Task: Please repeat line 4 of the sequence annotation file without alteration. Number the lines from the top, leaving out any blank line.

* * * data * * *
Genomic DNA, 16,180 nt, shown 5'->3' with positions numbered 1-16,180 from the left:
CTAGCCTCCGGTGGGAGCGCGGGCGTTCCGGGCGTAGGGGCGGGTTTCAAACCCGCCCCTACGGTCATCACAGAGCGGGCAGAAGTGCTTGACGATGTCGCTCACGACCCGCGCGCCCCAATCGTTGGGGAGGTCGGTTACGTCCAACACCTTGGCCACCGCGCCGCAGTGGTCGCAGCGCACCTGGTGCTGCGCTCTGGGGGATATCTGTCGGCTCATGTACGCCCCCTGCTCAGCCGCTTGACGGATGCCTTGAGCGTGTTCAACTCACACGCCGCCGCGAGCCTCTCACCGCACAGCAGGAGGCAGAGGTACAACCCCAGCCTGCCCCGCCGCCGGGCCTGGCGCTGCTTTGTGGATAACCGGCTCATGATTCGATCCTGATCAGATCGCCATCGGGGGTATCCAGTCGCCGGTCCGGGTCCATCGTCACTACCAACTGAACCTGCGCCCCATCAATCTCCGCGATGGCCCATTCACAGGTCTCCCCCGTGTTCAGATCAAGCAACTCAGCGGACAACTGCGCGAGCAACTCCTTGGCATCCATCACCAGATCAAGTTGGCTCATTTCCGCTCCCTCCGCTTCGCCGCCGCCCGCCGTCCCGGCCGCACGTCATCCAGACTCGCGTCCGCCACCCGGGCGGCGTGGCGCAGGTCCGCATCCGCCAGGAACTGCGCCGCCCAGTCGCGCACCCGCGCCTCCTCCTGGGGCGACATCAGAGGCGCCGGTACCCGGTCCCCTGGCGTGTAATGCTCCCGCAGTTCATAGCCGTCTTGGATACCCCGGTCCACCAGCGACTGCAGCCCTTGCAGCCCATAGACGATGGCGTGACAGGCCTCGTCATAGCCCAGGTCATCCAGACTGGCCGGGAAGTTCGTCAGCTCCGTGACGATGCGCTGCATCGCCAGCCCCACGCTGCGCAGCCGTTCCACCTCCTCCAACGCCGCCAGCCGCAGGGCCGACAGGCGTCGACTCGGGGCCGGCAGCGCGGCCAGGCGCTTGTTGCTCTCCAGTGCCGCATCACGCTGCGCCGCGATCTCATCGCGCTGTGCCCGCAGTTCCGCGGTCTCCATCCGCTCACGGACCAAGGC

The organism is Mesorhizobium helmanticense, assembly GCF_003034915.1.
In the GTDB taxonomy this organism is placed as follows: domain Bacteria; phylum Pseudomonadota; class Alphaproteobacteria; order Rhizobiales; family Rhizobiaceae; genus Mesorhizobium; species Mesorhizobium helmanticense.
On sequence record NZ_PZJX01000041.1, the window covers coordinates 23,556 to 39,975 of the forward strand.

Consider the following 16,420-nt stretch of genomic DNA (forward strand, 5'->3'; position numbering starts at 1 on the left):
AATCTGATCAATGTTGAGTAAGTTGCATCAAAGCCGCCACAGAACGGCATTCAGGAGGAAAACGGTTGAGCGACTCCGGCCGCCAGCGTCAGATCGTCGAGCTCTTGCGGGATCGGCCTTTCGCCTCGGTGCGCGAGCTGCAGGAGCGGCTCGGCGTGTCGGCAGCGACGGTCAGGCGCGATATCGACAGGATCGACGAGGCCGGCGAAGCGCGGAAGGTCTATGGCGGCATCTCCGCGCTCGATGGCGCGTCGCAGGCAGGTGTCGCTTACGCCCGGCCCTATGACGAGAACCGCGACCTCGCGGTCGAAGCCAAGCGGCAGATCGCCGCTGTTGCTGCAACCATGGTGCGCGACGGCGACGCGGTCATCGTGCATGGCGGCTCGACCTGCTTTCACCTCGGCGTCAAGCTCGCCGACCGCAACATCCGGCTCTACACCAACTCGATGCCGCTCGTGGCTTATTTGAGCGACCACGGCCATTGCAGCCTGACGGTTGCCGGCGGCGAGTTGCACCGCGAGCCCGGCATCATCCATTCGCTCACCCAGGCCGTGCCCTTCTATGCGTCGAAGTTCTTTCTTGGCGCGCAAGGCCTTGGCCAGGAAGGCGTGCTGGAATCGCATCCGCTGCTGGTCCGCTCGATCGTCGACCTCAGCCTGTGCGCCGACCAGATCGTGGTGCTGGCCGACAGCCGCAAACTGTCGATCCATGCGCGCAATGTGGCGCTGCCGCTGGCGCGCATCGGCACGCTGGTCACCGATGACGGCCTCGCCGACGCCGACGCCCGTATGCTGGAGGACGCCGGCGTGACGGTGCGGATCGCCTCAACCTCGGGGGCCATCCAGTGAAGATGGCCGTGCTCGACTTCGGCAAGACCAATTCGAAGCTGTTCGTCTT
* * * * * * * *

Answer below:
In the GTDB taxonomy this organism is placed as follows: domain Bacteria; phylum Pseudomonadota; class Alphaproteobacteria; order Rhizobiales; family Rhizobiaceae; genus Mesorhizobium; species Mesorhizobium helmanticense.